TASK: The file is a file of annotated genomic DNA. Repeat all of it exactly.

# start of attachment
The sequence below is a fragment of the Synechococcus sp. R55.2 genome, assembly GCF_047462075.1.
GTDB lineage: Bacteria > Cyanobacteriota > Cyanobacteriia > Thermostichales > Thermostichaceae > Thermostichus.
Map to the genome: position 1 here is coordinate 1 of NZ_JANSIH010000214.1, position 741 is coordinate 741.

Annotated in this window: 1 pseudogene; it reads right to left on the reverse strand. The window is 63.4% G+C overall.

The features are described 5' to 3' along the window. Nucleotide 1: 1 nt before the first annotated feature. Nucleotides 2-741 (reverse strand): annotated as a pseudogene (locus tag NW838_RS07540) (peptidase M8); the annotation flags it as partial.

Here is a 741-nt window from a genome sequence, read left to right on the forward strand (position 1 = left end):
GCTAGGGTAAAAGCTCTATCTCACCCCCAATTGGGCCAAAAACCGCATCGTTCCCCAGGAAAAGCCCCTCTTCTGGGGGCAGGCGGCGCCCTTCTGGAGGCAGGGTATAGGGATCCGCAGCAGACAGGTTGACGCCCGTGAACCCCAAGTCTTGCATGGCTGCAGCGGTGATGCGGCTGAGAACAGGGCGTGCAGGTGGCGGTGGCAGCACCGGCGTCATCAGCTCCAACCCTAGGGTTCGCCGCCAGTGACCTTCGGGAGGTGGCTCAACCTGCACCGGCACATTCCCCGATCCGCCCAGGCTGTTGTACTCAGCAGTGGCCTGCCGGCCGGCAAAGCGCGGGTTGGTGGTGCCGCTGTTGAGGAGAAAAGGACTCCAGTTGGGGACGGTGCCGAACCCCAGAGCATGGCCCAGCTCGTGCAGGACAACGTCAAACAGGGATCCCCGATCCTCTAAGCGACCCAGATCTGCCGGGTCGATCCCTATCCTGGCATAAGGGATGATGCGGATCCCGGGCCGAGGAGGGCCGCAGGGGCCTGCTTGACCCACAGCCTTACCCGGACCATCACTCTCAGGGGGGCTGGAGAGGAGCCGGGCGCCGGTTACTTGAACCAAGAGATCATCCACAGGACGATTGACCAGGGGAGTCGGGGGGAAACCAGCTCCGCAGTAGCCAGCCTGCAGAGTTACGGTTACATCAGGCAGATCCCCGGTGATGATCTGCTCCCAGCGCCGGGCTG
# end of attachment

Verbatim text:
The sequence below is a fragment of the Synechococcus sp. R55.2 genome, assembly GCF_047462075.1.
GTDB lineage: Bacteria > Cyanobacteriota > Cyanobacteriia > Thermostichales > Thermostichaceae > Thermostichus.
Map to the genome: position 1 here is coordinate 1 of NZ_JANSIH010000214.1, position 741 is coordinate 741.

Annotated in this window: 1 pseudogene; it reads right to left on the reverse strand. The window is 63.4% G+C overall.

The features are described 5' to 3' along the window. Nucleotide 1: 1 nt before the first annotated feature. Nucleotides 2-741 (reverse strand): annotated as a pseudogene (locus tag NW838_RS07540) (peptidase M8); the annotation flags it as partial.

Here is a 741-nt window from a genome sequence, read left to right on the forward strand (position 1 = left end):
GCTAGGGTAAAAGCTCTATCTCACCCCCAATTGGGCCAAAAACCGCATCGTTCCCCAGGAAAAGCCCCTCTTCTGGGGGCAGGCGGCGCCCTTCTGGAGGCAGGGTATAGGGATCCGCAGCAGACAGGTTGACGCCCGTGAACCCCAAGTCTTGCATGGCTGCAGCGGTGATGCGGCTGAGAACAGGGCGTGCAGGTGGCGGTGGCAGCACCGGCGTCATCAGCTCCAACCCTAGGGTTCGCCGCCAGTGACCTTCGGGAGGTGGCTCAACCTGCACCGGCACATTCCCCGATCCGCCCAGGCTGTTGTACTCAGCAGTGGCCTGCCGGCCGGCAAAGCGCGGGTTGGTGGTGCCGCTGTTGAGGAGAAAAGGACTCCAGTTGGGGACGGTGCCGAACCCCAGAGCATGGCCCAGCTCGTGCAGGACAACGTCAAACAGGGATCCCCGATCCTCTAAGCGACCCAGATCTGCCGGGTCGATCCCTATCCTGGCATAAGGGATGATGCGGATCCCGGGCCGAGGAGGGCCGCAGGGGCCTGCTTGACCCACAGCCTTACCCGGACCATCACTCTCAGGGGGGCTGGAGAGGAGCCGGGCGCCGGTTACTTGAACCAAGAGATCATCCACAGGACGATTGACCAGGGGAGTCGGGGGGAAACCAGCTCCGCAGTAGCCAGCCTGCAGAGTTACGGTTACATCAGGCAGATCCCCGGTGATGATCTGCTCCCAGCGCCGGGCTG